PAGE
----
Mukurweini Sub-county will play host to this year’s Day of African Child celebrations, Nyeri County Children Coordinator, Mwaniki Kung’u, has announced.
Stakeholders organizing the annual fete settled for the venue after the Sub-county hit the headlines in April this year, following the rescue of eight minors who were set to undergo Female Genital Mutilation (FGM).
A number of the victims, who were surprisingly not from the Sub-county, were still in school while others had just sat for their 2021 Kenya Certificate of Primary Education (KCPE).
Seven of the suspects behind the ugly incident that drew widespread condemnation, have since been arrested and charged in court.
“This year we decided to host the Day of African Child in Mukurweini in response to what actually transpired in April this year, when six minors underwent Female Genital Mutilation. Our message to the residents of the area will also coincide with this year’s theme –Eliminating Harmful Practices affecting Children’s Progress on Policy Since 2013,” he told the press, yesterday.
Kung’u has also disclosed that the affected girls who were first admitted at the Mukurweini Level Four Hospital, have already been taken to safe havens to help them in the recovery process, before they can be reintegrated back to the community.
Among leaders who strongly condemned the shocking incident at the time was Nyeri Woman Representative, Rahab Mukami, who called for a speedy investigation into the beastly act, terming it primitive and outdated.
Mukami called for the arrest of all the perpetrators of the incident, as one way of ensuring justice is served to the girls whose future, she said, might suffer irreparable damage.
“It is disturbing to hear cases of FGM having now found their way into Nyeri County at this age and time. What transpired in Mukurweini is unacceptable, a beastly act that needs to be condemned by all and all those involved should be brought to book to answer to their despicable acts,” she had told the press,” Mukami remarked.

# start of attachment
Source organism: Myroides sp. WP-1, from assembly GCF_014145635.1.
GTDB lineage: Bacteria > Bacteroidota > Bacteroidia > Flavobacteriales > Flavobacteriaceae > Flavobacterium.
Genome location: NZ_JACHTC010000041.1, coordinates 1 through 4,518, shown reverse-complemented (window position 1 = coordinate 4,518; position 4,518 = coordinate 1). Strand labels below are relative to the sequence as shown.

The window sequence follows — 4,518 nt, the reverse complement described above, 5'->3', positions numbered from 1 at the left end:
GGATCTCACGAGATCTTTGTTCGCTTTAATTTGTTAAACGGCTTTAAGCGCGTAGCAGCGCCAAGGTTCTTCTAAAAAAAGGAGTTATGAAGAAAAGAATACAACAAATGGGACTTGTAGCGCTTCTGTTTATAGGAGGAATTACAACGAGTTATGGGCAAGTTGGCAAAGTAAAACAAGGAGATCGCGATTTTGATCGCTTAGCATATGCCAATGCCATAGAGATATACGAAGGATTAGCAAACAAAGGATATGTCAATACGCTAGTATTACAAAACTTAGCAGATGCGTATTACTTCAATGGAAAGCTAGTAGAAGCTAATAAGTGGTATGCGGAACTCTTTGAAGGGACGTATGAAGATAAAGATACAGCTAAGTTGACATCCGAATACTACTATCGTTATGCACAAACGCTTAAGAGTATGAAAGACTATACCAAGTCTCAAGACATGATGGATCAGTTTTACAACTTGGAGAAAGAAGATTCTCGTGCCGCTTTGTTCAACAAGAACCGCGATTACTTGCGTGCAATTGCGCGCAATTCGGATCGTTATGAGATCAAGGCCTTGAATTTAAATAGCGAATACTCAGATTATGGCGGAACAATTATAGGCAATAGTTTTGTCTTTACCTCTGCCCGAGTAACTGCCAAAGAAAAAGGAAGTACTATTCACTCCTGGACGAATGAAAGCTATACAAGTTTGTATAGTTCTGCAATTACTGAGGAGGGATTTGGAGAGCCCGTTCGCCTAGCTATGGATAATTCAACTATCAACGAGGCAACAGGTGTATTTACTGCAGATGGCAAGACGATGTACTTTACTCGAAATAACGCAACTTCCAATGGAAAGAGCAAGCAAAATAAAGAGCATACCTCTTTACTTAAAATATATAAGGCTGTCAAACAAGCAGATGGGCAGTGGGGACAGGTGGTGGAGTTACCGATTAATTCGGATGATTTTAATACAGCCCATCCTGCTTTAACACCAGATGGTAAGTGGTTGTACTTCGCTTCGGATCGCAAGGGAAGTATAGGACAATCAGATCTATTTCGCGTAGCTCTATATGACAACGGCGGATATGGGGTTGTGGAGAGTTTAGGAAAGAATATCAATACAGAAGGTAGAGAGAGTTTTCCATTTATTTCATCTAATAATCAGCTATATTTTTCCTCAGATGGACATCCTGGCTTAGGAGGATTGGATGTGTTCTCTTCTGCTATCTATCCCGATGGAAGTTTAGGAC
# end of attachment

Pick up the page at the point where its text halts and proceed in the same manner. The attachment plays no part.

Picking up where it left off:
The Legislator has also appealed to the residents of the area to discard backward and outdated cultural practices that have been overtaken by events and instead embrace Christianity and modern forms of education.
She said FGM was an outdated and retrogressive practice that had no place in the modern era and society.
Kung’u had disclosed that among the suspects arrested are the minors’ parents, who are believed to have given the nod for the girls to undergo the mutilation.
The African Committee of Experts on the Rights and Welfare of the Child (Committee), established under Articles 32 and 33 of the African Charter on the Rights and Welfare of the Child recognizes the importance of the Day of the African Child, as a key support tool for promoting children’s rights and their welfare.
The day traces its roots to the 1976 uprising in Soweto, South Africa in which an estimated 20,000 high school student-led protests occurred in response to the introduction of Afrikaans, as the medium of instruction in local schools.
After the deadly confrontation with Police, an estimated 700 persons including 13-year-old Hector Pieterson, are said to have lost their lives.
In 1991 the Assembly of Heads of State and Government of the then Organization of African Unity (OAU), set aside June 16th as a time to remember and celebrate African children, as well as inspire a sober reflection and action towards addressing the challenges that children in Africa face on a day-to-day basis.
By Samuel Maina